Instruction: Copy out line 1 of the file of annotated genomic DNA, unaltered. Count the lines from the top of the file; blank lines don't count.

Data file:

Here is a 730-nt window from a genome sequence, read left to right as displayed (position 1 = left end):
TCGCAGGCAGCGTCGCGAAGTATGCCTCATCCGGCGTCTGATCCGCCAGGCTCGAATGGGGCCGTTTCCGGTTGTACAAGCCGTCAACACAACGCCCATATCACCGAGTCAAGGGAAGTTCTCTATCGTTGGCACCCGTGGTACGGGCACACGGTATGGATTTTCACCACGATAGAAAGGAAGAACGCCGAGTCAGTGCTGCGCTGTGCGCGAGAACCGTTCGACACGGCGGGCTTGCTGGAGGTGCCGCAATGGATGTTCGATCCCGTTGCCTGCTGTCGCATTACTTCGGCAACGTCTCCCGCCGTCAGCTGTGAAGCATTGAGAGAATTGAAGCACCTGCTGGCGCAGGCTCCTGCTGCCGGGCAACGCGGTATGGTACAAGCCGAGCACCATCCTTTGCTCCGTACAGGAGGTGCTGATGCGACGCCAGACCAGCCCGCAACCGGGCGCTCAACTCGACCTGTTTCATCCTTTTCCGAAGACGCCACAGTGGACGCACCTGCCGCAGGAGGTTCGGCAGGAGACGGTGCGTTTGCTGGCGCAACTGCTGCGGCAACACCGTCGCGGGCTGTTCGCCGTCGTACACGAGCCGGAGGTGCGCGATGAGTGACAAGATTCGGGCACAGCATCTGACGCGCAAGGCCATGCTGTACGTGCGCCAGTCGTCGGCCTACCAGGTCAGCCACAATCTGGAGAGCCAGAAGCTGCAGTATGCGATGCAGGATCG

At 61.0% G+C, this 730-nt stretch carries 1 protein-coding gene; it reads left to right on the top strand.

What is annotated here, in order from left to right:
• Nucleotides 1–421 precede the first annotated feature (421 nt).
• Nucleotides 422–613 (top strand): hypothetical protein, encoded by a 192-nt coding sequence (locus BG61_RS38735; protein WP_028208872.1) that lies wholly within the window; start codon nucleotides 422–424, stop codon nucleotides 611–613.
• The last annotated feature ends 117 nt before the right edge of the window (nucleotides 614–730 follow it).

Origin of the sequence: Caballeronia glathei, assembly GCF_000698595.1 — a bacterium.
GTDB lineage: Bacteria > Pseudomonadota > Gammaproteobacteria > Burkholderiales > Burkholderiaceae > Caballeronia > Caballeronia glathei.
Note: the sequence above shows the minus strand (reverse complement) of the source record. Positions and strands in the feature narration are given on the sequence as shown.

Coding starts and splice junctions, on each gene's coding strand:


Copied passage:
Here is a 730-nt window from a genome sequence, read left to right as displayed (position 1 = left end):